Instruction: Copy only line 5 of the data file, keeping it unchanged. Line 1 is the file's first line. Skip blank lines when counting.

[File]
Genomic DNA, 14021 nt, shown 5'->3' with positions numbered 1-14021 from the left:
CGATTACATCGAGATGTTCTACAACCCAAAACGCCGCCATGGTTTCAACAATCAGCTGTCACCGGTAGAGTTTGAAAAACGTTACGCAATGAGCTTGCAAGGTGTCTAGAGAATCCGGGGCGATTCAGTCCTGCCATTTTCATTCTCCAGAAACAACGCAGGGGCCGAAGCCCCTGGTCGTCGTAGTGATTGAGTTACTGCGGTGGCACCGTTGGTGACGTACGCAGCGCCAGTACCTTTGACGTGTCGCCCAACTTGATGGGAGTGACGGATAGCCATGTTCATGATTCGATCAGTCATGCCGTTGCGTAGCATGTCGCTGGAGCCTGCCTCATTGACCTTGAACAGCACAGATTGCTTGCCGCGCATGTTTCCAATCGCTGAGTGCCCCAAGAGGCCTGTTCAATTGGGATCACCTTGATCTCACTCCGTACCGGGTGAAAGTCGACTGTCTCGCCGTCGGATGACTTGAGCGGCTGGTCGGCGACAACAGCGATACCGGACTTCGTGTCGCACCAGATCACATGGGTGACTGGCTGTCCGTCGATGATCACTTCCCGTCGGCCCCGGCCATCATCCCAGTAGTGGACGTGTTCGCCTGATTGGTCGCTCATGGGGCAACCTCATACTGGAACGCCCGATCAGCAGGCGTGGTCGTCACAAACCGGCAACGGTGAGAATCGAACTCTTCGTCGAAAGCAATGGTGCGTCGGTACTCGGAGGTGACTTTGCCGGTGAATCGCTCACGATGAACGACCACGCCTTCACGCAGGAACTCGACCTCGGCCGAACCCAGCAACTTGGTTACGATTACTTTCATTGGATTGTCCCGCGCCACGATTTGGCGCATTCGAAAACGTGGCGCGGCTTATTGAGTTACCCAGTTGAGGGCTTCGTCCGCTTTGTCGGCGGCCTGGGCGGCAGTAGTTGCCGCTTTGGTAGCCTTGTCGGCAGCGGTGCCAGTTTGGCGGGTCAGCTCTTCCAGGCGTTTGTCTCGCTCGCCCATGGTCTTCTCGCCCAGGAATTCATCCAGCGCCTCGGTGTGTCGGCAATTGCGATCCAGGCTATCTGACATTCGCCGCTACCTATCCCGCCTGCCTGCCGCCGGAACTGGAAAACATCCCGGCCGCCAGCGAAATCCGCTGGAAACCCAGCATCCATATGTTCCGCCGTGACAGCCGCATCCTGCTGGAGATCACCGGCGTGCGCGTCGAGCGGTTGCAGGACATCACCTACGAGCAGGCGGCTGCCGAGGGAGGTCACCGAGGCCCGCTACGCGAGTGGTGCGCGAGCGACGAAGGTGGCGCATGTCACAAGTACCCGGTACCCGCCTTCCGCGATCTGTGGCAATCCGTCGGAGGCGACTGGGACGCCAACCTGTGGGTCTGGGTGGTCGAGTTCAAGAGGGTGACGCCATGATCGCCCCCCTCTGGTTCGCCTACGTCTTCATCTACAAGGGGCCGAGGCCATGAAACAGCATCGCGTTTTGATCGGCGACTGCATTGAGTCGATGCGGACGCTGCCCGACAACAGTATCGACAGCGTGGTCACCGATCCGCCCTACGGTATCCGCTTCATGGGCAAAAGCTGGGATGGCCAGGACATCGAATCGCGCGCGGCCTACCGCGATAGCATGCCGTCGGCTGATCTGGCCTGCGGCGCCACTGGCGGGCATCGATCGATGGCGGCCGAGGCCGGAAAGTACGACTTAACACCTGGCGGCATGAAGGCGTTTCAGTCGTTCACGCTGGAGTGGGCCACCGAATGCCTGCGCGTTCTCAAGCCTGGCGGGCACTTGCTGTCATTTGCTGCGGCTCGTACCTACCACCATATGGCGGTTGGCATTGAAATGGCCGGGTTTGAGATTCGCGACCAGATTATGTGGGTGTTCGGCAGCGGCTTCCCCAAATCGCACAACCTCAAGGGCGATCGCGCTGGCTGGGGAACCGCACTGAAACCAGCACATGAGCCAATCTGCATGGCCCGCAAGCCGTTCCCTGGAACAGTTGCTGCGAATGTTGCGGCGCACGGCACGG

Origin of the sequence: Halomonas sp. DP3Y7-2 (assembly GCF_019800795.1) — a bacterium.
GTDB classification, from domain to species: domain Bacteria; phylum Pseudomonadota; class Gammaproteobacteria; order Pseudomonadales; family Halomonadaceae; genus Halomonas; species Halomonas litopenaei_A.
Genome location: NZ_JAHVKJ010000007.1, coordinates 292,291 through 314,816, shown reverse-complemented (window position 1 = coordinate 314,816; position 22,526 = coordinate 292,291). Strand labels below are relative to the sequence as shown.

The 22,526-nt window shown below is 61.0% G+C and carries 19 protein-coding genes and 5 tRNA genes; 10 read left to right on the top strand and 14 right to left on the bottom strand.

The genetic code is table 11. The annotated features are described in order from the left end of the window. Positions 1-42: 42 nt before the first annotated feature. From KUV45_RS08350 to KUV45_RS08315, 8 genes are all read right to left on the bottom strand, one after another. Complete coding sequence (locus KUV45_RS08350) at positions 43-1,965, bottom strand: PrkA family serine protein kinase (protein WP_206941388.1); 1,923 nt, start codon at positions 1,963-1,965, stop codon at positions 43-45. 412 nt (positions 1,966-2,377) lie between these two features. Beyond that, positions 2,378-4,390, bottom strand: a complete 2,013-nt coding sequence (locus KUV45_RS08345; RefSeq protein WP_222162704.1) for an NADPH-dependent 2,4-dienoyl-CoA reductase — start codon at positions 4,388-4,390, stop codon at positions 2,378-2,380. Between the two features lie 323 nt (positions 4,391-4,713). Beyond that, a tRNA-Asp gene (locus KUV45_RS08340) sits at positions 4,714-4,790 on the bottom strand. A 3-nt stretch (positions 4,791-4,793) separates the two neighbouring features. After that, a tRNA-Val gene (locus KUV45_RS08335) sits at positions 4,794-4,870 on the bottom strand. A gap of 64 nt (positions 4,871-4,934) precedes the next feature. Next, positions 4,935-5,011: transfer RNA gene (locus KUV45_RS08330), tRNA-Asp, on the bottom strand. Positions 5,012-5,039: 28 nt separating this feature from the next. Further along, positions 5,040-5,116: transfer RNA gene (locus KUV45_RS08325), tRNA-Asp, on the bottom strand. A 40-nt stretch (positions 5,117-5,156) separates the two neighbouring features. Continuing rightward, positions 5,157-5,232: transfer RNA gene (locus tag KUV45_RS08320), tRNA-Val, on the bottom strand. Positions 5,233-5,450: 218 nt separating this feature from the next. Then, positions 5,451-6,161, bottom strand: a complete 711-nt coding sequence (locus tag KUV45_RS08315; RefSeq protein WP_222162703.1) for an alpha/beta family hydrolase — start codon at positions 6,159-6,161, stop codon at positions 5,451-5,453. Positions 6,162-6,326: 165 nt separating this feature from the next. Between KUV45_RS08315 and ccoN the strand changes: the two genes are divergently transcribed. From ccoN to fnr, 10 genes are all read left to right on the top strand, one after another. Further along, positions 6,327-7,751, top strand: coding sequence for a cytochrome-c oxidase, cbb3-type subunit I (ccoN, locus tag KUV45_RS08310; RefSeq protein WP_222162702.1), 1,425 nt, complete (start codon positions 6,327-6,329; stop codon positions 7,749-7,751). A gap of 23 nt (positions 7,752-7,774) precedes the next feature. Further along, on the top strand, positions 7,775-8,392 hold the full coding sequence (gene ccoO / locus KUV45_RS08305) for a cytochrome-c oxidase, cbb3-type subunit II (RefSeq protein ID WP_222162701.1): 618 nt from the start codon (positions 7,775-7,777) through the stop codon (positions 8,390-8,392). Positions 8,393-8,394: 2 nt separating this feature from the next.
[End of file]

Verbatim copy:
Genome location: NZ_JAHVKJ010000007.1, coordinates 292,291 through 314,816, shown reverse-complemented (window position 1 = coordinate 314,816; position 22,526 = coordinate 292,291). Strand labels below are relative to the sequence as shown.